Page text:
Dürer A. DÜRER A. Les quatre livres d’Albert Dürer, Peinctre & Geometrien Tres excellent, De la Proportion des parties & pourtraicts des corps humains. Traduicts par Loys Meigret Lionnois, de langue Latine en Françoise. Paris, Charles Périer, 1557. 2p, 124pp. 145 woodcuts after Dürer. [Bound with:] VALTURIO ROBERTO, Les Douze livres de Robert Valturin touchant la discipline militaire, translatez de langue latine en francoys par Loys Meigret Lyonnois. Paris, Charles Périer, 1555. 6p, 234pp. Set of 96 woodcuts including 22 full page. In-folio (340 x 206mm). Original white calf, gilt double fillets and gilt central medallion on sides, spine repaired. [Dürer:] Brunet, II.914; Mortimer French, 186; Fairfax Murray French, 137; Not in Rothschild. First edition of the French translation by Louis Meigret, based on the Latin edition by Joachim Camerarius. (originally published in German, Vier Bücher von Menschlicher Proportion, 1528.) The first book was mainly composed by 1512/13 and completed by 1523, showing five differently constructed types of both male and female figures, all parts of the body expressed in fractions of the total height. Dürer based these constructions on both Vitruvius and empirical observations of, "two to three hundred living persons," in his own words. The second book includes eight further types, broken down not into fractions but an Albertian system, which Dürer probably learned from Francesco di Giorgio’s De harmonica mundi totius of 1525. In the third book, Dürer gives principles by which the proportions of the figures can be modified, including the mathematical simulation of convex and concave mirrors; here Dürer also deals with human physiognomy. The fourth book is devoted to the theory of movement. This book was not only a hallmark in the art world, it also laid the basic foundations of descriptive geometry. "Dürer’s final masterpiece was his Treatise on proportion which was at the proof stage at the time of his death (1528). Descriptive geometry originated with Dürer in this work although it was only put on a sound mathematical basis in later work of Monge. One of the methods of overcoming the problems of projection, and describing the movement of bodies in space, is descriptive geometry. Dürer’s remarkable achievement was through applying mathematics to art, he developed such fundamentally new and important ideas within mathematics itself." (J.J. O’Conner) [Valturio:] Cockle, 50; Fairfax Murray French, 561 The 96 woodcuts are copied from the 2nd edition (1583 – first edition Verona, 1472), " . said to be from da Vinci’s drawings. They represent the machines of war used by the ancients, with medieval modifications, and are remarkably quaint and instructive. As Promis remarks, the work is, for those times, a prodigy of erudition, and was deservedly held in high estimation. The materials are derived from the ancient military writers, with whose works Valtur was well acquainted." (Cockle)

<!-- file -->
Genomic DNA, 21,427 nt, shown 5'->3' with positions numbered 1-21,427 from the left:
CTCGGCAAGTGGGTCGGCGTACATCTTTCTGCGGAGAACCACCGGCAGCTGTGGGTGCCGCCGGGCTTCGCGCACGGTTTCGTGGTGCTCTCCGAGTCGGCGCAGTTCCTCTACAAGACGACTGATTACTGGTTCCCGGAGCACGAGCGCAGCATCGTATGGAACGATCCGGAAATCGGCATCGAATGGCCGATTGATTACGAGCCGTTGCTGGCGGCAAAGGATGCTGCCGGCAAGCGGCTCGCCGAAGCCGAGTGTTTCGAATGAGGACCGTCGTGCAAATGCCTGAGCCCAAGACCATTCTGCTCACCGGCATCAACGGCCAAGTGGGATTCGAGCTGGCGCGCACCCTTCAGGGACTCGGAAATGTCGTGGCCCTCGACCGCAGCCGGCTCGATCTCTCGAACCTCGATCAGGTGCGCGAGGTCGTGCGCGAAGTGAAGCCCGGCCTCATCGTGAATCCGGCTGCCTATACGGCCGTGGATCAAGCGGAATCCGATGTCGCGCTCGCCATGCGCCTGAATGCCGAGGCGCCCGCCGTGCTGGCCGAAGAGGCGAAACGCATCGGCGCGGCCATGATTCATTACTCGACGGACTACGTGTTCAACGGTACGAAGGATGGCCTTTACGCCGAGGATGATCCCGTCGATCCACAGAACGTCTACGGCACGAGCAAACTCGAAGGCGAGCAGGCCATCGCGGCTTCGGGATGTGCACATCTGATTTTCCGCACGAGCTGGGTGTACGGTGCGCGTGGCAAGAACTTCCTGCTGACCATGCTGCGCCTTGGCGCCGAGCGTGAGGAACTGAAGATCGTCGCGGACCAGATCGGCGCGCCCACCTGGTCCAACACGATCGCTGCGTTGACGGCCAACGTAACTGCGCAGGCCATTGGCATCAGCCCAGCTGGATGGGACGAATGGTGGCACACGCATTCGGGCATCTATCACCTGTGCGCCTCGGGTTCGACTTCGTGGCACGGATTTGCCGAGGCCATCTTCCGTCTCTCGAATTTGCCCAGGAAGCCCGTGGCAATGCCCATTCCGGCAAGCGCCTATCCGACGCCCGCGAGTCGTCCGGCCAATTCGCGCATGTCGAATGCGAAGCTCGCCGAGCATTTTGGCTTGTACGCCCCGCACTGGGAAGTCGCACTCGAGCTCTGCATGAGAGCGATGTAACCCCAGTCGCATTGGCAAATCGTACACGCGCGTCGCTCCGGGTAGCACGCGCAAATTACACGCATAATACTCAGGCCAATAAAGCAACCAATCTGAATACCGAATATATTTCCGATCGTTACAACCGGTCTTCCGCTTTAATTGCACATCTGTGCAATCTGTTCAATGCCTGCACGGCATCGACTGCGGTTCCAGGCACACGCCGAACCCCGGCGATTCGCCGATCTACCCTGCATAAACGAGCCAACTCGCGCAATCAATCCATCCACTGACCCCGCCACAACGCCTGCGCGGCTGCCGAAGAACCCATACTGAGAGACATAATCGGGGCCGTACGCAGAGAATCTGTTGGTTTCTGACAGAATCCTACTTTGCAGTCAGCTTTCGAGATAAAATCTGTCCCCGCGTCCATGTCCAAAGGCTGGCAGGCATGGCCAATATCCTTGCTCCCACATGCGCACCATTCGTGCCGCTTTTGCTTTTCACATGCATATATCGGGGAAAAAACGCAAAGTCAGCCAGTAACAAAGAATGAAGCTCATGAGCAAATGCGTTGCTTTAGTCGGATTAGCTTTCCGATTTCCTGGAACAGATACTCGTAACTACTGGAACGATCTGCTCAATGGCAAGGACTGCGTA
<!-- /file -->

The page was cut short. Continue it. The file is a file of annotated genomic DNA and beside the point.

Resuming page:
De Zee-Atlas Ofte Water-Wereld

De Zee-Atlas Ofte Water-Wereld, Waer in vertoont werden alle de Zee-Kusten Van het bekende des Aer-Bodems Seer dienstigh voor alle Heeren en Kooplieden, Als oock voor alle Schippers en Stuurlieden. Amsterdam: Pieter Goos, 1672.